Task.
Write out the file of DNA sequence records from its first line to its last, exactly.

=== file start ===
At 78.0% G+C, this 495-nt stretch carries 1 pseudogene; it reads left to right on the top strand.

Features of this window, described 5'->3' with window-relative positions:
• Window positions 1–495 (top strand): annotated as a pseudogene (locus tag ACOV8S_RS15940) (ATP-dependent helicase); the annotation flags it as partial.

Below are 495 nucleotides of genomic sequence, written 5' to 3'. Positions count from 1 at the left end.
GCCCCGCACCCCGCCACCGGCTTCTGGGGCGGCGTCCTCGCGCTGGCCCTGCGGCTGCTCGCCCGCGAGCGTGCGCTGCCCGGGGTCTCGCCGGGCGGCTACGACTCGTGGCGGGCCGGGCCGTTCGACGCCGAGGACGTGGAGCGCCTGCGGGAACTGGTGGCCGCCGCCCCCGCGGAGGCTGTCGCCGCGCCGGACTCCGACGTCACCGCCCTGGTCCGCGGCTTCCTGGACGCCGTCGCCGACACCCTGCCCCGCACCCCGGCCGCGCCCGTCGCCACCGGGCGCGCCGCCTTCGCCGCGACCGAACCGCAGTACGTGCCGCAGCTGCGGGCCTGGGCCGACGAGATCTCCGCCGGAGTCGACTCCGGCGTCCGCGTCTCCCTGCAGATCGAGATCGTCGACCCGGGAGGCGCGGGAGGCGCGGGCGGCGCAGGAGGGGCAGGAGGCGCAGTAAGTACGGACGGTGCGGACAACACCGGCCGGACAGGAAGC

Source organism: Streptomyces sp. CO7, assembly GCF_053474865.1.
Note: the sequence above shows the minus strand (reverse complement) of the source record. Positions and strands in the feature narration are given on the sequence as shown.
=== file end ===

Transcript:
At 78.0% G+C, this 495-nt stretch carries 1 pseudogene; it reads left to right on the top strand.

Features of this window, described 5'->3' with window-relative positions:
• Window positions 1–495 (top strand): annotated as a pseudogene (locus tag ACOV8S_RS15940) (ATP-dependent helicase); the annotation flags it as partial.

Below are 495 nucleotides of genomic sequence, written 5' to 3'. Positions count from 1 at the left end.
GCCCCGCACCCCGCCACCGGCTTCTGGGGCGGCGTCCTCGCGCTGGCCCTGCGGCTGCTCGCCCGCGAGCGTGCGCTGCCCGGGGTCTCGCCGGGCGGCTACGACTCGTGGCGGGCCGGGCCGTTCGACGCCGAGGACGTGGAGCGCCTGCGGGAACTGGTGGCCGCCGCCCCCGCGGAGGCTGTCGCCGCGCCGGACTCCGACGTCACCGCCCTGGTCCGCGGCTTCCTGGACGCCGTCGCCGACACCCTGCCCCGCACCCCGGCCGCGCCCGTCGCCACCGGGCGCGCCGCCTTCGCCGCGACCGAACCGCAGTACGTGCCGCAGCTGCGGGCCTGGGCCGACGAGATCTCCGCCGGAGTCGACTCCGGCGTCCGCGTCTCCCTGCAGATCGAGATCGTCGACCCGGGAGGCGCGGGAGGCGCGGGCGGCGCAGGAGGGGCAGGAGGCGCAGTAAGTACGGACGGTGCGGACAACACCGGCCGGACAGGAAGC

Source organism: Streptomyces sp. CO7, assembly GCF_053474865.1.
Note: the sequence above shows the minus strand (reverse complement) of the source record. Positions and strands in the feature narration are given on the sequence as shown.